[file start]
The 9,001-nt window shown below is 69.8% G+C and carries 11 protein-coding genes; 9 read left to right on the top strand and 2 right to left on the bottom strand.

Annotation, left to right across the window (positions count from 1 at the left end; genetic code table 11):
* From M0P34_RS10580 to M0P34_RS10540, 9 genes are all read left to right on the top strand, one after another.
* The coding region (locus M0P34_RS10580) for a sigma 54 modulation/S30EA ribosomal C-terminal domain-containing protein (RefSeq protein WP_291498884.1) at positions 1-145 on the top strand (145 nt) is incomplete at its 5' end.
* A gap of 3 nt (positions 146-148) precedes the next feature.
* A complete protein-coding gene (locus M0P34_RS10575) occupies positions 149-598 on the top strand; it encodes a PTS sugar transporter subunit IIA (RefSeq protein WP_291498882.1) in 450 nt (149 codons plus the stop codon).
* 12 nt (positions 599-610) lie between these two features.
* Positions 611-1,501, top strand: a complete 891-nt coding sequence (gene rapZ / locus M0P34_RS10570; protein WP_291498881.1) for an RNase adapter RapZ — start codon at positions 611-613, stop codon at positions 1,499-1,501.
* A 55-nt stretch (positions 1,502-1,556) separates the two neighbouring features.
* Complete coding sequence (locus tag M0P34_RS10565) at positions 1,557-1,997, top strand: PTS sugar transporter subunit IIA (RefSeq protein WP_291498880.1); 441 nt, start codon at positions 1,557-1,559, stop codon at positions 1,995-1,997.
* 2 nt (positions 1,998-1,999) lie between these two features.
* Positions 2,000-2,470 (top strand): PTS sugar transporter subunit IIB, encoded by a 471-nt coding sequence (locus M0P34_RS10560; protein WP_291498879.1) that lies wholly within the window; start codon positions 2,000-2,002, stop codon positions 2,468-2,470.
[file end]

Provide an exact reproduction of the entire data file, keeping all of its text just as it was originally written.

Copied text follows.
The 9,001-nt window shown below is 69.8% G+C and carries 11 protein-coding genes; 9 read left to right on the top strand and 2 right to left on the bottom strand.

Annotation, left to right across the window (positions count from 1 at the left end; genetic code table 11):
* From M0P34_RS10580 to M0P34_RS10540, 9 genes are all read left to right on the top strand, one after another.
* The coding region (locus M0P34_RS10580) for a sigma 54 modulation/S30EA ribosomal C-terminal domain-containing protein (RefSeq protein WP_291498884.1) at positions 1-145 on the top strand (145 nt) is incomplete at its 5' end.
* A gap of 3 nt (positions 146-148) precedes the next feature.
* A complete protein-coding gene (locus M0P34_RS10575) occupies positions 149-598 on the top strand; it encodes a PTS sugar transporter subunit IIA (RefSeq protein WP_291498882.1) in 450 nt (149 codons plus the stop codon).
* 12 nt (positions 599-610) lie between these two features.
* Positions 611-1,501, top strand: a complete 891-nt coding sequence (gene rapZ / locus M0P34_RS10570; protein WP_291498881.1) for an RNase adapter RapZ — start codon at positions 611-613, stop codon at positions 1,499-1,501.
* A 55-nt stretch (positions 1,502-1,556) separates the two neighbouring features.
* Complete coding sequence (locus tag M0P34_RS10565) at positions 1,557-1,997, top strand: PTS sugar transporter subunit IIA (RefSeq protein WP_291498880.1); 441 nt, start codon at positions 1,557-1,559, stop codon at positions 1,995-1,997.
* 2 nt (positions 1,998-1,999) lie between these two features.
* Positions 2,000-2,470 (top strand): PTS sugar transporter subunit IIB, encoded by a 471-nt coding sequence (locus M0P34_RS10560; protein WP_291498879.1) that lies wholly within the window; start codon positions 2,000-2,002, stop codon positions 2,468-2,470.